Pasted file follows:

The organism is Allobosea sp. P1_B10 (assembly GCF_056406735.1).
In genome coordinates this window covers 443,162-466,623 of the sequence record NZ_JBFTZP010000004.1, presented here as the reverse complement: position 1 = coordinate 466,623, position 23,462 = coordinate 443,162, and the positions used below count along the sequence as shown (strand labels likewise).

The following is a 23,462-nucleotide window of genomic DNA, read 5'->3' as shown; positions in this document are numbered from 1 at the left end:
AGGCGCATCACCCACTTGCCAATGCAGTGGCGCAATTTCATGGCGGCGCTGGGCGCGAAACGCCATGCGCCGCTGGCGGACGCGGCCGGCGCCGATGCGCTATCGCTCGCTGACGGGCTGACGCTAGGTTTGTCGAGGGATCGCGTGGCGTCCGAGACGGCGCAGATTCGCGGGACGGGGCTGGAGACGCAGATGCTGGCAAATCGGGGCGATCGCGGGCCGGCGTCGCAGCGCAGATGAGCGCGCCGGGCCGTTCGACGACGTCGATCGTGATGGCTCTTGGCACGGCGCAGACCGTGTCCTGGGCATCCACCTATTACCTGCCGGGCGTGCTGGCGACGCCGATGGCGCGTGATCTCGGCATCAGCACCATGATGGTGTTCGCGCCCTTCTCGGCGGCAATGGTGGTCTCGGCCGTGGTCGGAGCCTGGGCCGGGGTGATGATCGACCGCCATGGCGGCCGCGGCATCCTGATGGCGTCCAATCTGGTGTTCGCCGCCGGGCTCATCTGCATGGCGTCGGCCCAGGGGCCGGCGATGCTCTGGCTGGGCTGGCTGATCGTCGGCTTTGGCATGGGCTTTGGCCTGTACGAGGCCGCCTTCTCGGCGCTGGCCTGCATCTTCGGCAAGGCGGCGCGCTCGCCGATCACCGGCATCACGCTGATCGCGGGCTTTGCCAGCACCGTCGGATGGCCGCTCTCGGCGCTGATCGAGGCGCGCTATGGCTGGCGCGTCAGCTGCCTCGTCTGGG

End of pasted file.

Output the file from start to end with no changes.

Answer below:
The organism is Allobosea sp. P1_B10 (assembly GCF_056406735.1).
In genome coordinates this window covers 443,162-466,623 of the sequence record NZ_JBFTZP010000004.1, presented here as the reverse complement: position 1 = coordinate 466,623, position 23,462 = coordinate 443,162, and the positions used below count along the sequence as shown (strand labels likewise).

The following is a 23,462-nucleotide window of genomic DNA, read 5'->3' as shown; positions in this document are numbered from 1 at the left end:
AGGCGCATCACCCACTTGCCAATGCAGTGGCGCAATTTCATGGCGGCGCTGGGCGCGAAACGCCATGCGCCGCTGGCGGACGCGGCCGGCGCCGATGCGCTATCGCTCGCTGACGGGCTGACGCTAGGTTTGTCGAGGGATCGCGTGGCGTCCGAGACGGCGCAGATTCGCGGGACGGGGCTGGAGACGCAGATGCTGGCAAATCGGGGCGATCGCGGGCCGGCGTCGCAGCGCAGATGAGCGCGCCGGGCCGTTCGACGACGTCGATCGTGATGGCTCTTGGCACGGCGCAGACCGTGTCCTGGGCATCCACCTATTACCTGCCGGGCGTGCTGGCGACGCCGATGGCGCGTGATCTCGGCATCAGCACCATGATGGTGTTCGCGCCCTTCTCGGCGGCAATGGTGGTCTCGGCCGTGGTCGGAGCCTGGGCCGGGGTGATGATCGACCGCCATGGCGGCCGCGGCATCCTGATGGCGTCCAATCTGGTGTTCGCCGCCGGGCTCATCTGCATGGCGTCGGCCCAGGGGCCGGCGATGCTCTGGCTGGGCTGGCTGATCGTCGGCTTTGGCATGGGCTTTGGCCTGTACGAGGCCGCCTTCTCGGCGCTGGCCTGCATCTTCGGCAAGGCGGCGCGCTCGCCGATCACCGGCATCACGCTGATCGCGGGCTTTGCCAGCACCGTCGGATGGCCGCTCTCGGCGCTGATCGAGGCGCGCTATGGCTGGCGCGTCAGCTGCCTCGTCTGGG